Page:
Behind the Blog is a meme to help bloggers connect their life and interests to the content showcased on their blog. The co-hosts, Faye, Kathe, and Melissa will provide a different topic, idea, or question every week that bloggers can relate to themselves and the books, films, or other media they find interesting!
Unfortunately, in this day and age, there are still a lot of problems surrounding mental health. A large amount of the population are under-educated and ill-advised about mental illnesses and can often make some situations worse. Mental health is something that affects a large proportion of society but many will be too ashamed or worried to seek help because they fear their peers will not understand what is happening. So this week, to help support everyone with a mental illness, we’re asking you to talk about the subject in relation to your life. How has it affected you or your loved ones? In relation to media, are there any books or films that you feel highlight specific mental illnesses well or seem to damage their reputation?
Mental illness is something that worries me. Not the illness itself, but simply the amount of ignorance surrounding it. Growing up, I have heard many people pass the subject by, stating naive comments about mental illness as though it does not warrant the same care and attention that we have for other illnesses. It is almost as though most people assume that because it is “mental”, it cannot possibly be as damaging or severe as “physical” illnesses. This idea is completely and absolutely absurd and it really manages to get under my skin. It is the same ignorant thought that unless we can see the illness, it can’t possibly cause someone strain or stress. Just imagining that someone believes this causes me anger and masses of eye rolls.
Now, the problem I have is that I would say that I, myself, am still not fully educated in every single mental illness. I don’t know how different illnesses will effect different people and so I already have a very ignorant perspective on them, however, I can say that while I may not know the ins and outs of every mental illness – just as I don’t of every physical illness – I do understand that mental illnesses are as out of our hands as physical illnesses are. Another common misconception about mental illnesses are that people can simply “snap” out of them. Are you depressed? Then just stop being so. This thought is so far past being wrong but trying to explain this to some people can often be tiring and a dead-end battle.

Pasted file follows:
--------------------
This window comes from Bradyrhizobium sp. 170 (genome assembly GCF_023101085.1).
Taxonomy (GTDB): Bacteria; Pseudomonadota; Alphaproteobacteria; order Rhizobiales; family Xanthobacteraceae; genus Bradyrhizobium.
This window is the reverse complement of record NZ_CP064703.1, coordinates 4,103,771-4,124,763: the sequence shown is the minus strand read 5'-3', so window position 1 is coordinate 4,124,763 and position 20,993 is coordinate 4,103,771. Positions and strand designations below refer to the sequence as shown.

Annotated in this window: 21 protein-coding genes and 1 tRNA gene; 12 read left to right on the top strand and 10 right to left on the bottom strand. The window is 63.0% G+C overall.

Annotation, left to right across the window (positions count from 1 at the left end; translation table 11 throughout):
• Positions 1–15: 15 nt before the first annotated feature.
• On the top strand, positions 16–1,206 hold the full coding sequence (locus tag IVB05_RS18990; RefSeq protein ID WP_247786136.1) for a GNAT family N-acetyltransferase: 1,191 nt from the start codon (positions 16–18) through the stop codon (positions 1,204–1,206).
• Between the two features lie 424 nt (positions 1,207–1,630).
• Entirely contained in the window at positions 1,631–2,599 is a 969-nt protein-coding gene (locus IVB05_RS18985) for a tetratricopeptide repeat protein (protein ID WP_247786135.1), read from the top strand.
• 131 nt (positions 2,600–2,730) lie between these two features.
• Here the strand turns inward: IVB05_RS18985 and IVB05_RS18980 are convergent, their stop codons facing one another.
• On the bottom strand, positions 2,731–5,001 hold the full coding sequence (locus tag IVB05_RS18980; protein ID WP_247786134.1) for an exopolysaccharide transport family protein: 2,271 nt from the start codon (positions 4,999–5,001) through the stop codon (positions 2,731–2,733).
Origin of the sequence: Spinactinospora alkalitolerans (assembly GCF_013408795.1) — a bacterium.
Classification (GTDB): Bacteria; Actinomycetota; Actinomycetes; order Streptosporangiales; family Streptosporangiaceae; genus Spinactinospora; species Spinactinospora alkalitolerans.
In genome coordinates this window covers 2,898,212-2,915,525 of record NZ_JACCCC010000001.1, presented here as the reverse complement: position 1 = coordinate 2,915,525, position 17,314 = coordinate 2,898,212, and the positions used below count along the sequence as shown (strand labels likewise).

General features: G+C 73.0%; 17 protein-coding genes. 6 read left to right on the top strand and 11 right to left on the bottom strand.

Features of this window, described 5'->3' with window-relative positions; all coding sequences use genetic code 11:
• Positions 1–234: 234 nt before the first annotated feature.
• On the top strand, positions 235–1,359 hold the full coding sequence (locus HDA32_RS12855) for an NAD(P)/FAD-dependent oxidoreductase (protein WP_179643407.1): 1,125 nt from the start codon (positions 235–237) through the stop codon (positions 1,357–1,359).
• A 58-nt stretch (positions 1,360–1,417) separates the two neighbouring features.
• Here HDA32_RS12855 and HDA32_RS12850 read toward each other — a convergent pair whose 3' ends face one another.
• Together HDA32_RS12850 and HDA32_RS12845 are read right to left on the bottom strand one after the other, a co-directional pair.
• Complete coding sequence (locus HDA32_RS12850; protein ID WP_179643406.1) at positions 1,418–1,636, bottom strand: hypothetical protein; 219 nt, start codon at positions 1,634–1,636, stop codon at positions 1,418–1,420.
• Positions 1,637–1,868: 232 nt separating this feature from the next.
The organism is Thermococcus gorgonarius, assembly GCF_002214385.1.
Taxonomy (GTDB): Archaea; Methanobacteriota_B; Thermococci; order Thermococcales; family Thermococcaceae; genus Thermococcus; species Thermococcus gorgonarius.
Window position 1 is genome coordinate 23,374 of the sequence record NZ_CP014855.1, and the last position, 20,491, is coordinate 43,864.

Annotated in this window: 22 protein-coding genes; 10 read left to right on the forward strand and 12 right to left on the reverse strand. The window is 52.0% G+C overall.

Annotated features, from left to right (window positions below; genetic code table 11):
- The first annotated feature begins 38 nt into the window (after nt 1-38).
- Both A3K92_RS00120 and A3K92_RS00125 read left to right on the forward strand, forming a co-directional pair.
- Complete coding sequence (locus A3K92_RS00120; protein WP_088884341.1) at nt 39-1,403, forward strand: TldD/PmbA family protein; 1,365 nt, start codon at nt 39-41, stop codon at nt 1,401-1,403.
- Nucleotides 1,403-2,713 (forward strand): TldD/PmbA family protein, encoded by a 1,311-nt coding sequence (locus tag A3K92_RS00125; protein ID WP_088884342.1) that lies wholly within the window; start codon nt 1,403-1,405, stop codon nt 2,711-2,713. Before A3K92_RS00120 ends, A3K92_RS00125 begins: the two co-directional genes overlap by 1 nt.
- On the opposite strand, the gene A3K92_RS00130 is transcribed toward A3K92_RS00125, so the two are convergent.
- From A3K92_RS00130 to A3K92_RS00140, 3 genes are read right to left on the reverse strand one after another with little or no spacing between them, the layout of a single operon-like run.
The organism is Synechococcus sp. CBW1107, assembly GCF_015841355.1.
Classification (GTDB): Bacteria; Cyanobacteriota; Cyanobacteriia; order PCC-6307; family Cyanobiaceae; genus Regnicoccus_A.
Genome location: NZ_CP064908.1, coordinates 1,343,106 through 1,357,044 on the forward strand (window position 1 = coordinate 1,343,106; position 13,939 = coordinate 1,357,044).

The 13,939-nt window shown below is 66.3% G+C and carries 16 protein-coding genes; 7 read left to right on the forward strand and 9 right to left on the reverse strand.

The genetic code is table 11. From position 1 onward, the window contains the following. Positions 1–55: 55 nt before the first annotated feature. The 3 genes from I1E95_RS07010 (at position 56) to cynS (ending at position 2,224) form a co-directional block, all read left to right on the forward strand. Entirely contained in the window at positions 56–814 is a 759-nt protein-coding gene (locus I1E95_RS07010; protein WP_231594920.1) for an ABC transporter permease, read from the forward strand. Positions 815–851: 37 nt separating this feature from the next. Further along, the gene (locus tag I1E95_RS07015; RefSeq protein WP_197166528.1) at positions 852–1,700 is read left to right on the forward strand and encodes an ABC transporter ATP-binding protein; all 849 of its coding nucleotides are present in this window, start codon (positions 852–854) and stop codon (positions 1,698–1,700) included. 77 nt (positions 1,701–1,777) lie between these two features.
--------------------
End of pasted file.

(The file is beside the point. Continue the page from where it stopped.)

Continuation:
But if there is one thing that I want to do in this post, it is to state outright that people do not ask to have a mental illness. No one wakes up one morning and decides that they will be depressed or anxious or paranoid. It is something that just happens, that we have no control over; it is simply our brains way of telling us that we have been doing too much for too long and it couldn’t cope anymore. Mental illness is not self-inflicted and while it is not contagious like a cold, it can happen to anyone. No one is immune, despite what some high-n-mighty fools may believe. And it is because of that, that people need to stop being so judgemental towards people with mental illnesses because it is downright hypocritical.
Why is this topic such a large issue with me? Because I have been surrounded by mental illness for a large proportion of my life. In high school I had friends who would self-harm, those who had suicide problems, a friend who had anorexia and someone else who had OCD. These are all mental illnesses. The actions that they did to their bodies or to the things around them was there way of coping with the things going wrong in their minds. To the outside observer, they would all look like happy, healthy people, but deep down their minds were attacking them, telling them that the only way to get rid of the pain inside is to cut themselves, or to stop eating, or to obsess on things they can control so that they can feel in control of something.